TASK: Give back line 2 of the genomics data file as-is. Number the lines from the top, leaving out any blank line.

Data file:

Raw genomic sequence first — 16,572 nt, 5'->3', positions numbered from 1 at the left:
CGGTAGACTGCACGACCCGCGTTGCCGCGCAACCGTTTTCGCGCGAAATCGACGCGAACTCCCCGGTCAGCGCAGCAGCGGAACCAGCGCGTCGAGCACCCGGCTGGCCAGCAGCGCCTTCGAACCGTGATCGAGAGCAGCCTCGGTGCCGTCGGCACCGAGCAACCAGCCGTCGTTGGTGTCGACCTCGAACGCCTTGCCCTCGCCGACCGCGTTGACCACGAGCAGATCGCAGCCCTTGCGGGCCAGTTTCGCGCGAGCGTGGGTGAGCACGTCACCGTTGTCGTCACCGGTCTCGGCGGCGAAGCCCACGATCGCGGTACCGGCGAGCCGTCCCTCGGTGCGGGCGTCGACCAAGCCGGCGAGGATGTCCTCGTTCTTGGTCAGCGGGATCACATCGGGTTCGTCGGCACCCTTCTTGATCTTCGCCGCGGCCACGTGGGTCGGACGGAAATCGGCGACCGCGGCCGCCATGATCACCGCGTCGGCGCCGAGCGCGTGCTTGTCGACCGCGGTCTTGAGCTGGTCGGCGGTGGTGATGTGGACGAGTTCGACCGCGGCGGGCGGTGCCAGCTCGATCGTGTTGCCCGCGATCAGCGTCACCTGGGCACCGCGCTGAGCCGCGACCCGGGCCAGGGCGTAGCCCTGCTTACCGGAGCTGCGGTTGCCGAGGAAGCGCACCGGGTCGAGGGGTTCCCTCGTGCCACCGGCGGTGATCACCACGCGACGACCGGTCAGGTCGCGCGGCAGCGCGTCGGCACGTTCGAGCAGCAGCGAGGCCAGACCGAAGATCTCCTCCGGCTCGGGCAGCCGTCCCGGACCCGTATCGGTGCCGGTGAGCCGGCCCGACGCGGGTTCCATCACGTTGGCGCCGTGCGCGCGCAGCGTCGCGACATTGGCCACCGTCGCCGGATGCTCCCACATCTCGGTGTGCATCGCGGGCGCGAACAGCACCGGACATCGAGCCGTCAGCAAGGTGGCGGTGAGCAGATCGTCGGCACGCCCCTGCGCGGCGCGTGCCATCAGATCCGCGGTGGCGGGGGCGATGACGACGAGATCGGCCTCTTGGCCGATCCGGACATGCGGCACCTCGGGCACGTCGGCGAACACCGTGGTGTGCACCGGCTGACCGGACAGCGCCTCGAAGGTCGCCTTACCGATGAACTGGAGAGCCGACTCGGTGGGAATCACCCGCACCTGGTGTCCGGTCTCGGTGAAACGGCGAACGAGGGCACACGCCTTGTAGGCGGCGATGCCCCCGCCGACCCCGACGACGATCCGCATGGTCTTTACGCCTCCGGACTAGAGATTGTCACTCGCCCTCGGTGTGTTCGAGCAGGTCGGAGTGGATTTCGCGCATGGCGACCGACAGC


CGGTAGACTGCACGACCCGCGTTGCCGCGCAACCGTTTTCGCGCGAAATCGACGCGAACTCCCCGGTCAGCGCAGCAGCGGAACCAGCGCGTCGAGCACCCGGCTGGCCAGCAGCGCCTTCGAACCGTGATCGAGAGCAGCCTCGGTGCCGTCGGCACCGAGCAACCAGCCGTCGTTGGTGTCGACCTCGAACGCCTTGCCCTCGCCGACCGCGTTGACCACGAGCAGATCGCAGCCCTTGCGGGCCAGTTTCGCGCGAGCGTGGGTGAGCACGTCACCGTTGTCGTCACCGGTCTCGGCGGCGAAGCCCACGATCGCGGTACCGGCGAGCCGTCCCTCGGTGCGGGCGTCGACCAAGCCGGCGAGGATGTCCTCGTTCTTGGTCAGCGGGATCACATCGGGTTCGTCGGCACCCTTCTTGATCTTCGCCGCGGCCACGTGGGTCGGACGGAAATCGGCGACCGCGGCCGCCATGATCACCGCGTCGGCGCCGAGCGCGTGCTTGTCGACCGCGGTCTTGAGCTGGTCGGCGGTGGTGATGTGGACGAGTTCGACCGCGGCGGGCGGTGCCAGCTCGATCGTGTTGCCCGCGATCAGCGTCACCTGGGCACCGCGCTGAGCCGCGACCCGGGCCAGGGCGTAGCCCTGCTTACCGGAGCTGCGGTTGCCGAGGAAGCGCACCGGGTCGAGGGGTTCCCTCGTGCCACCGGCGGTGATCACCACGCGACGACCGGTCAGGTCGCGCGGCAGCGCGTCGGCACGTTCGAGCAGCAGCGAGGCCAGACCGAAGATCTCCTCCGGCTCGGGCAGCCGTCCCGGACCCGTATCGGTGCCGGTGAGCCGGCCCGACGCGGGTTCCATCACGTTGGCGCCGTGCGCGCGCAGCGTCGCGACATTGGCCACCGTCGCCGGATGCTCCCACATCTCGGTGTGCATCGCGGGCGCGAACAGCACCGGACATCGAGCCGTCAGCAAGGTGGCGGTGAGCAGATCGTCGGCACGCCCCTGCGCGGCGCGTGCCATCAGATCCGCGGTGGCGGGGGCGATGACGACGAGATCGGCCTCTTGGCCGATCCGGACATGCGGCACCTCGGGCACGTCGGCGAACACCGTGGTGTGCACCGGCTGACCGGACAGCGCCTCGAAGGTCGCCTTACCGATGAACTGGAGAGCCGACTCGGTGGGAATCACCCGCACCTGGTGTCCGGTCTCGGTGAAACGGCGAACGAGGGCACACGCCTTGTAGGCGGCGATGCCCCCGCCGACCCCGACGACGATCCGCATGGTCTTTACGCCTCCGGACTAGAGATTGTCACTCGCCCTCGGTGTGTTCGAGCAGGTCGGAGTGGATTTCGCGCATGGCGACCGACAGC